……….. gales and debates and discussions and worship and celebration of lay leadership in Scotland.
From Sunday 22nd May to Friday 27th May I have been representing the United Reformed Church at the General Assembly of the Church of Scotland. On Sunday we moved from a grand and formal service in St Giles Cathedral
to a party in Princes Gardens offering a wonderful witness to the people in Edinburgh on that day. I overheard one group remark ‘these are all Christian people and they have some interesting things to say’ – I hope they stayed long enough to hear some of them!
It was interesting to be part of this important event in the life of a related denomination, one which is the national church of the nation in which it is placed and which therefore includes elements of the civic, judicial and government context in Scotland. Debates are conducted in a more formal way than we have become used to but similarities were to be found in the concerns of the denomination. Here was a church grappling with same-sex relationships and ministry, with structures which will enable the denomination to witness to God’s love in the communities it serves and matters relating to the role of ministers and elders. We heard too about the huge amount of social care work which is undertaken under the auspices of CrossReach and the Social Care Council and the particular work of a number of Forces Chaplains working in all three services and facing the tensions which working in that environment brings. It was a particular delight and privilege to meet and talk with people from other denominations and other countries and to enjoy the welcome extended by the Church of Scotland throughout the week.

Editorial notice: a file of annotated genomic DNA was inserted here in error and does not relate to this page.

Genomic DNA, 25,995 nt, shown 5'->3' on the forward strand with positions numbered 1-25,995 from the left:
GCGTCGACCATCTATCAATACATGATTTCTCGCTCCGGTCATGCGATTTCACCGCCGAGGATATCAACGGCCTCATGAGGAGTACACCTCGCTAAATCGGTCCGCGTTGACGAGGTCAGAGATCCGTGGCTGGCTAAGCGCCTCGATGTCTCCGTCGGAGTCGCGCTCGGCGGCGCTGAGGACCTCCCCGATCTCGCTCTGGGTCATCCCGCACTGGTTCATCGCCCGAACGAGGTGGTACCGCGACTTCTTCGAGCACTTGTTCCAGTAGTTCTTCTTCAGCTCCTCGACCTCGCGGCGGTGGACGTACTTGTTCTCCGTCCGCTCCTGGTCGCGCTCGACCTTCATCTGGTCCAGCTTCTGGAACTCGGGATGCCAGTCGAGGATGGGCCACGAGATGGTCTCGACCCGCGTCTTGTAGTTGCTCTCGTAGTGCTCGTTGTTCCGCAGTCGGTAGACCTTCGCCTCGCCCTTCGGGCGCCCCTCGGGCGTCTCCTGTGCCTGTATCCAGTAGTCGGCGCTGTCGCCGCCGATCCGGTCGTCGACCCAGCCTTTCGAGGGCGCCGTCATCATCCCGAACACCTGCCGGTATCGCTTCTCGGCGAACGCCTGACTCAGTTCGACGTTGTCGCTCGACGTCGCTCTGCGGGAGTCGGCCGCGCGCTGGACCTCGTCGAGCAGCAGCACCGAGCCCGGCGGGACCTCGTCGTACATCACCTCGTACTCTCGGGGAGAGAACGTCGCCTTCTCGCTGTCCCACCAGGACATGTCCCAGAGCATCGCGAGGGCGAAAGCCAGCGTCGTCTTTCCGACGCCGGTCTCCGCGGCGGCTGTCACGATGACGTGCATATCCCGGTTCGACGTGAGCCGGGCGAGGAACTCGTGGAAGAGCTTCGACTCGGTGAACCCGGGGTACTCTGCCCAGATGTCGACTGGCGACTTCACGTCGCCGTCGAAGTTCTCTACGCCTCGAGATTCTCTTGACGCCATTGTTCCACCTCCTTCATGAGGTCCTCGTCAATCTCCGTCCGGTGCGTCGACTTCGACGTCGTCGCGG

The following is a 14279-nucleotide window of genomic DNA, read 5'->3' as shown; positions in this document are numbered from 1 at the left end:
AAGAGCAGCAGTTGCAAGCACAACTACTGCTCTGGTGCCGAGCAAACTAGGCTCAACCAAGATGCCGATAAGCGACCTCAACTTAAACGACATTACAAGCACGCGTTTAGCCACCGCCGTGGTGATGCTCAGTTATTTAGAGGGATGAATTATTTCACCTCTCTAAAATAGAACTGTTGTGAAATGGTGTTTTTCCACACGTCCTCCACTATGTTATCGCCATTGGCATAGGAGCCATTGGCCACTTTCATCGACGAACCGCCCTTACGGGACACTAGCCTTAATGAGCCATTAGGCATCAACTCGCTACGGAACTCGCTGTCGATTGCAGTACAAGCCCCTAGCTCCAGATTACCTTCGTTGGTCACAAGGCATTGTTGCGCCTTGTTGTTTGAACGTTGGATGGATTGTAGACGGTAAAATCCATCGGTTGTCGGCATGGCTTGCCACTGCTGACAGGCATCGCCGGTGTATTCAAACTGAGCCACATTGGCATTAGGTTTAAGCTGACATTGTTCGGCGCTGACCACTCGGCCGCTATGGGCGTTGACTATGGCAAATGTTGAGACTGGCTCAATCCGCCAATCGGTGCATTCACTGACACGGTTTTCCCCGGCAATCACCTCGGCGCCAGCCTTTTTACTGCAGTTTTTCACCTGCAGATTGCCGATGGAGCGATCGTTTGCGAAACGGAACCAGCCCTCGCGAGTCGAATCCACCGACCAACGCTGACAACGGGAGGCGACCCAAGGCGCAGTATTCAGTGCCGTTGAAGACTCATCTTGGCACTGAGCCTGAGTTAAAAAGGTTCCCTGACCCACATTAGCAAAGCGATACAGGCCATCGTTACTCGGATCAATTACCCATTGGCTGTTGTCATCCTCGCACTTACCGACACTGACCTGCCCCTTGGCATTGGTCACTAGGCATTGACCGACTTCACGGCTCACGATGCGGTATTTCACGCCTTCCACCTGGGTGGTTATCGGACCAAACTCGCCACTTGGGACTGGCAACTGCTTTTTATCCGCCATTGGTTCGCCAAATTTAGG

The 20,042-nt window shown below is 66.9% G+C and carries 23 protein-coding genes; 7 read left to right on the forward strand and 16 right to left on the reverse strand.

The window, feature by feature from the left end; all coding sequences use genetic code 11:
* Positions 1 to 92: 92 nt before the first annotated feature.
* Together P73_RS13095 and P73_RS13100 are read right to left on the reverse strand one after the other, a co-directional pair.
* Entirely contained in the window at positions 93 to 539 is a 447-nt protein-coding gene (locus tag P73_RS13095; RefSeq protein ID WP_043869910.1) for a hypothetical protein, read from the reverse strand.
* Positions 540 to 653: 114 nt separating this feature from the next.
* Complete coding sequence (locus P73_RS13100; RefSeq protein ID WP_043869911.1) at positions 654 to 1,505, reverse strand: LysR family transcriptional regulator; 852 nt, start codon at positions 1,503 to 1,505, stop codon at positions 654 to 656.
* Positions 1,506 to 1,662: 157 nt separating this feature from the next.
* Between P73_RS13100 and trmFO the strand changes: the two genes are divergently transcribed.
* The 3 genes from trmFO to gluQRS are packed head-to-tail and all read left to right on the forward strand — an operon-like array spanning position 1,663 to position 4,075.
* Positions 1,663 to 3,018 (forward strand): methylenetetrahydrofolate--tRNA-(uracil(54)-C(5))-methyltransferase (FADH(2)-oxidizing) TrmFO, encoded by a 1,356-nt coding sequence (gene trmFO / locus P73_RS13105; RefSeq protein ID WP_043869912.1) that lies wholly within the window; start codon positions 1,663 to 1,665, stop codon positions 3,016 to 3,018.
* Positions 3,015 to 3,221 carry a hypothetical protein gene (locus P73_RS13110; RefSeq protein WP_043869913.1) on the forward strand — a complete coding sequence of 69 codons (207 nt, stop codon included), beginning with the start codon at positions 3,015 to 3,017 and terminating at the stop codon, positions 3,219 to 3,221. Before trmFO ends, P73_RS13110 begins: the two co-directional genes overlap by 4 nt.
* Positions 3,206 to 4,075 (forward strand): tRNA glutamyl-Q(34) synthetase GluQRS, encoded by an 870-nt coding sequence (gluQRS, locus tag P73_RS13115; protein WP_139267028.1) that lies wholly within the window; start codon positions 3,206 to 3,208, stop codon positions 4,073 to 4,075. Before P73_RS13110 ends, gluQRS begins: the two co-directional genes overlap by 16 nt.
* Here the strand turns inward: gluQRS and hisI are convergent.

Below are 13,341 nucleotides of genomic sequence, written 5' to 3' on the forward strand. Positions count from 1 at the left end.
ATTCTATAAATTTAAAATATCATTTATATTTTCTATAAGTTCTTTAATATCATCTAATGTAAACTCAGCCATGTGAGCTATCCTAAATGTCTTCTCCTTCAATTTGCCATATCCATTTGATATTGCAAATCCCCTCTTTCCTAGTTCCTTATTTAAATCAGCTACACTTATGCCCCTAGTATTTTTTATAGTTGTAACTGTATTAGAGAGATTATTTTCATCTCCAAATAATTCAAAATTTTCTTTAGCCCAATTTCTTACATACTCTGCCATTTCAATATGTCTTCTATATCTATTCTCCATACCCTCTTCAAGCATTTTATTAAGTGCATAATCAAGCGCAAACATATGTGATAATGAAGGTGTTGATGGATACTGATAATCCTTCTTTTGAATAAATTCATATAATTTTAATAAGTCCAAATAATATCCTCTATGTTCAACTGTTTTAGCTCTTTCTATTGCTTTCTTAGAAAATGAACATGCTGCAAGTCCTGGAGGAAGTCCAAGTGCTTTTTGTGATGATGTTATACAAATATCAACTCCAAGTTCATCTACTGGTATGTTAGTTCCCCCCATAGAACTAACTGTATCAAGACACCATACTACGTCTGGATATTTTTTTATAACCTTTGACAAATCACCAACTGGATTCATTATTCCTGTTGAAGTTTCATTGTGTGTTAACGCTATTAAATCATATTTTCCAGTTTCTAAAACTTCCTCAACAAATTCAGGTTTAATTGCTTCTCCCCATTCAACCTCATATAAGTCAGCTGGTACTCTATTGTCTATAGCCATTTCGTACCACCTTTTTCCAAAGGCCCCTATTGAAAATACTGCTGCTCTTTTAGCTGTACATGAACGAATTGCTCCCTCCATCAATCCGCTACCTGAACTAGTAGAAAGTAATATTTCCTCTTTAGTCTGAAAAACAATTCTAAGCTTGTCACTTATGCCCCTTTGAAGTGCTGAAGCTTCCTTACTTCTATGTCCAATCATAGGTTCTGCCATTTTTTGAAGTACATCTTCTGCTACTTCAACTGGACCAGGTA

From Edinburgh I travelled to Barrhead just south west of Glasgow. I had agreed with Connie Bonner the URC Synod of Scotland’s Lay Preaching Advocatethat I would lead a day for lay preachers and worship leaders. It was a day to celebrate the work which this committed group of people undertake, a time to share experiences and expertise and time to reflect a little on our personal relationship with God and how we might strengthen that relationship. Ten churches were represented at this day including some from the Church of Scotland and everyone got involved in discussion, bible study and sharing. I hope everyone went away with some new insight and the knowledge that their witness to God’s love was valued where ever they worked.
On Sunday morning I led worship at Barrhead United Reformed Church – a somewhat expanded congregation due to the presence of members of other United Reformed Church and Church of Scotland congregations. Some of the people were from churches thinking about how they may work more closely together and the day’s reading from Acts chapter 17 led me to reflect on the context in which we witness in the 21st century and how we might help those we encounter to meet the God who is so important to each one of us.
This had been a good week and an opportunity to spend time learning more about the joys and concerns of people living and working in one part of these islands with its own unique culture, history and tradition.